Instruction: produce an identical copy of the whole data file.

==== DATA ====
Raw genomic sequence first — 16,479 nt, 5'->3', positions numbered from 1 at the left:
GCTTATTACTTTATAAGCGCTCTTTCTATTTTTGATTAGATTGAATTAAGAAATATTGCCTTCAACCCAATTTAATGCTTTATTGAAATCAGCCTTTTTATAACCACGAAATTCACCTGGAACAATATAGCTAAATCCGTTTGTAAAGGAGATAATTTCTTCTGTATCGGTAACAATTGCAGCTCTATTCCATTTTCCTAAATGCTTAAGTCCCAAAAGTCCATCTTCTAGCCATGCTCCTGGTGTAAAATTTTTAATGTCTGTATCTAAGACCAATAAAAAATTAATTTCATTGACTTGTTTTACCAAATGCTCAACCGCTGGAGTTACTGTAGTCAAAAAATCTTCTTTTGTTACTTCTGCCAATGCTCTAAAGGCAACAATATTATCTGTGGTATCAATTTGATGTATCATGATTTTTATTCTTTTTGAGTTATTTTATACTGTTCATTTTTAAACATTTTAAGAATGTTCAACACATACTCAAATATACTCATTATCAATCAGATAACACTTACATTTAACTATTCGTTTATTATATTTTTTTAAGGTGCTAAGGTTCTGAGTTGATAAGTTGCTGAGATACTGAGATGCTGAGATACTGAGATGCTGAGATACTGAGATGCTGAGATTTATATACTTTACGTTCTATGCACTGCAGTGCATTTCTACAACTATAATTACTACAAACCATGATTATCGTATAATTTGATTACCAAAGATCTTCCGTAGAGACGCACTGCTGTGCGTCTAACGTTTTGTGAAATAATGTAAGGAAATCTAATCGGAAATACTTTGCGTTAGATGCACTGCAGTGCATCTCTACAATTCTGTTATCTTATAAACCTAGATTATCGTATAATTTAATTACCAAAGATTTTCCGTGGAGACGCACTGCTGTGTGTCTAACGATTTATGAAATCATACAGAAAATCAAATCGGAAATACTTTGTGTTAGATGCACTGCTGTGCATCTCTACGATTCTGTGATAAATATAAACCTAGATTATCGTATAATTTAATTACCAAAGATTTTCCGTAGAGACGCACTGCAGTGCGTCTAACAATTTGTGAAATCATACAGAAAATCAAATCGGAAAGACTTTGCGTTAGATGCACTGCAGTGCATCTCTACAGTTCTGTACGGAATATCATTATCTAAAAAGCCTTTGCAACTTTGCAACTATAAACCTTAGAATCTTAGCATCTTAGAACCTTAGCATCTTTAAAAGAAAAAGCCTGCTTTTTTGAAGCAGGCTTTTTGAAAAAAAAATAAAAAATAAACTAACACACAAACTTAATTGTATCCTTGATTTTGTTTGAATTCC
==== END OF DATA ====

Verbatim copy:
Raw genomic sequence first — 16,479 nt, 5'->3', positions numbered from 1 at the left:
GCTTATTACTTTATAAGCGCTCTTTCTATTTTTGATTAGATTGAATTAAGAAATATTGCCTTCAACCCAATTTAATGCTTTATTGAAATCAGCCTTTTTATAACCACGAAATTCACCTGGAACAATATAGCTAAATCCGTTTGTAAAGGAGATAATTTCTTCTGTATCGGTAACAATTGCAGCTCTATTCCATTTTCCTAAATGCTTAAGTCCCAAAAGTCCATCTTCTAGCCATGCTCCTGGTGTAAAATTTTTAATGTCTGTATCTAAGACCAATAAAAAATTAATTTCATTGACTTGTTTTACCAAATGCTCAACCGCTGGAGTTACTGTAGTCAAAAAATCTTCTTTTGTTACTTCTGCCAATGCTCTAAAGGCAACAATATTATCTGTGGTATCAATTTGATGTATCATGATTTTTATTCTTTTTGAGTTATTTTATACTGTTCATTTTTAAACATTTTAAGAATGTTCAACACATACTCAAATATACTCATTATCAATCAGATAACACTTACATTTAACTATTCGTTTATTATATTTTTTTAAGGTGCTAAGGTTCTGAGTTGATAAGTTGCTGAGATACTGAGATGCTGAGATACTGAGATGCTGAGATACTGAGATGCTGAGATTTATATACTTTACGTTCTATGCACTGCAGTGCATTTCTACAACTATAATTACTACAAACCATGATTATCGTATAATTTGATTACCAAAGATCTTCCGTAGAGACGCACTGCTGTGCGTCTAACGTTTTGTGAAATAATGTAAGGAAATCTAATCGGAAATACTTTGCGTTAGATGCACTGCAGTGCATCTCTACAATTCTGTTATCTTATAAACCTAGATTATCGTATAATTTAATTACCAAAGATTTTCCGTGGAGACGCACTGCTGTGTGTCTAACGATTTATGAAATCATACAGAAAATCAAATCGGAAATACTTTGTGTTAGATGCACTGCTGTGCATCTCTACGATTCTGTGATAAATATAAACCTAGATTATCGTATAATTTAATTACCAAAGATTTTCCGTAGAGACGCACTGCAGTGCGTCTAACAATTTGTGAAATCATACAGAAAATCAAATCGGAAAGACTTTGCGTTAGATGCACTGCAGTGCATCTCTACAGTTCTGTACGGAATATCATTATCTAAAAAGCCTTTGCAACTTTGCAACTATAAACCTTAGAATCTTAGCATCTTAGAACCTTAGCATCTTTAAAAGAAAAAGCCTGCTTTTTTGAAGCAGGCTTTTTGAAAAAAAAATAAAAAATAAACTAACACACAAACTTAATTGTATCCTTGATTTTGTTTGAATTCC